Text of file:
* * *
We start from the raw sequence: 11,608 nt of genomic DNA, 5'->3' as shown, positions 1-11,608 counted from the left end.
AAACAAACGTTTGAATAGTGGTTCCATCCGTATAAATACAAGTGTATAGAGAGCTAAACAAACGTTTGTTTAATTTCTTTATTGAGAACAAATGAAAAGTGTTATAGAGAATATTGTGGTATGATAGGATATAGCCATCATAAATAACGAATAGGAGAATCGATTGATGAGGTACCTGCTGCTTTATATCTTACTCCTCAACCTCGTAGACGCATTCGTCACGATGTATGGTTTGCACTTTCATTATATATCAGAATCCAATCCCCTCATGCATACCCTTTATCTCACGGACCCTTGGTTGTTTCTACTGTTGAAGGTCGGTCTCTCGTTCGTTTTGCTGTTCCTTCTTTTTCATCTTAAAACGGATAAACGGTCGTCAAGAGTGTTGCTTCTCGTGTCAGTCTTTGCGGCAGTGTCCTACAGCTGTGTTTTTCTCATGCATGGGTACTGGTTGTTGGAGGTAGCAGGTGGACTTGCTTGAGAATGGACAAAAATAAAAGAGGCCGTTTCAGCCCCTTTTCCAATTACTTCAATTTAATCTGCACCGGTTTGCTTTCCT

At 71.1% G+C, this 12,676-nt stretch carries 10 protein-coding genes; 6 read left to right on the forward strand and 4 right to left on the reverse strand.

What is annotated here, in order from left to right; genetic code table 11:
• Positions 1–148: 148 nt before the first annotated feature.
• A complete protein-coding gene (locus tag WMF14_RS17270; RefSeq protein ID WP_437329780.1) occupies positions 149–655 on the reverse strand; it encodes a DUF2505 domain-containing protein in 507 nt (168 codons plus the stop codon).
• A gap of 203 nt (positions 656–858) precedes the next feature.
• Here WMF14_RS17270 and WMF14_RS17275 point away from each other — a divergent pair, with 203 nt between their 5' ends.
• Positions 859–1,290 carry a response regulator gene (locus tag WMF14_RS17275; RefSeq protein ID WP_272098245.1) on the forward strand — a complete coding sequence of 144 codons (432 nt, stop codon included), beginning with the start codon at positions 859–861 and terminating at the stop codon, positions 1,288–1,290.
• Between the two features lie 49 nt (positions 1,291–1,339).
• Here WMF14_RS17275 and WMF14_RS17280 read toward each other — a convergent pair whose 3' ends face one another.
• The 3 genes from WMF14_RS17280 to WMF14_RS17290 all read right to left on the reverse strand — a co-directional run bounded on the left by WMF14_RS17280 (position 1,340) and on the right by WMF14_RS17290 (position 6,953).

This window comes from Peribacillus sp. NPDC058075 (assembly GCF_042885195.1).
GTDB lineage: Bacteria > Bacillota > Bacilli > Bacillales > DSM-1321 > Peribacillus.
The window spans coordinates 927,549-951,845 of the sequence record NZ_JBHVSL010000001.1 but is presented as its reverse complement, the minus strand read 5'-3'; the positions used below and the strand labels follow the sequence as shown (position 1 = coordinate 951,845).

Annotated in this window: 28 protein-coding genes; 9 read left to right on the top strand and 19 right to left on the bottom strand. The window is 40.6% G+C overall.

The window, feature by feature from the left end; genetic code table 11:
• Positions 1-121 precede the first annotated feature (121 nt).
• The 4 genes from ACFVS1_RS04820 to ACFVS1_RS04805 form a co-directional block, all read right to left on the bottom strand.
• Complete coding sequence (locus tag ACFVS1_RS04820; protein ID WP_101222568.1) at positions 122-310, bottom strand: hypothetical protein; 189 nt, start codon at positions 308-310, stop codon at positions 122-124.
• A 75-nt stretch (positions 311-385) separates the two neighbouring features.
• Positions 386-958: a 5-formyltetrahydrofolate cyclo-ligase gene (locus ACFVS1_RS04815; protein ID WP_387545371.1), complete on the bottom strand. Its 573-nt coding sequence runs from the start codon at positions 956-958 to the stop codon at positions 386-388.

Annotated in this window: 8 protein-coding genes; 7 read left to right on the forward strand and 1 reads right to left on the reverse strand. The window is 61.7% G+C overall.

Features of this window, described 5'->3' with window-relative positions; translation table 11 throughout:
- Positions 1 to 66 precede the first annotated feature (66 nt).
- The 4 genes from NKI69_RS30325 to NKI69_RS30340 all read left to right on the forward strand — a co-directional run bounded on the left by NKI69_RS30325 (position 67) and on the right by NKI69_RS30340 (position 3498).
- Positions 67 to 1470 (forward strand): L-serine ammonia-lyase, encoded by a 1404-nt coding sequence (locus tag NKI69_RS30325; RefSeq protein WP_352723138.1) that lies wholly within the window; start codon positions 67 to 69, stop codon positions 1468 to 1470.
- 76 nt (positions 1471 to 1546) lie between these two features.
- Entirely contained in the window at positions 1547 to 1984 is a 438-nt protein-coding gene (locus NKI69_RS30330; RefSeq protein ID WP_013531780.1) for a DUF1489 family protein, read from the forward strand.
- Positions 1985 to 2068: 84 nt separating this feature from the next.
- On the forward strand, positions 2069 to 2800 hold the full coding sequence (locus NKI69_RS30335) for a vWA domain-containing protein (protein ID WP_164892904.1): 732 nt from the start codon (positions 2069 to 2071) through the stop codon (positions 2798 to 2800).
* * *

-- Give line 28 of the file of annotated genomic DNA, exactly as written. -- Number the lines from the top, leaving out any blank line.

- 76 nt (positions 1471 to 1546) lie between these two features.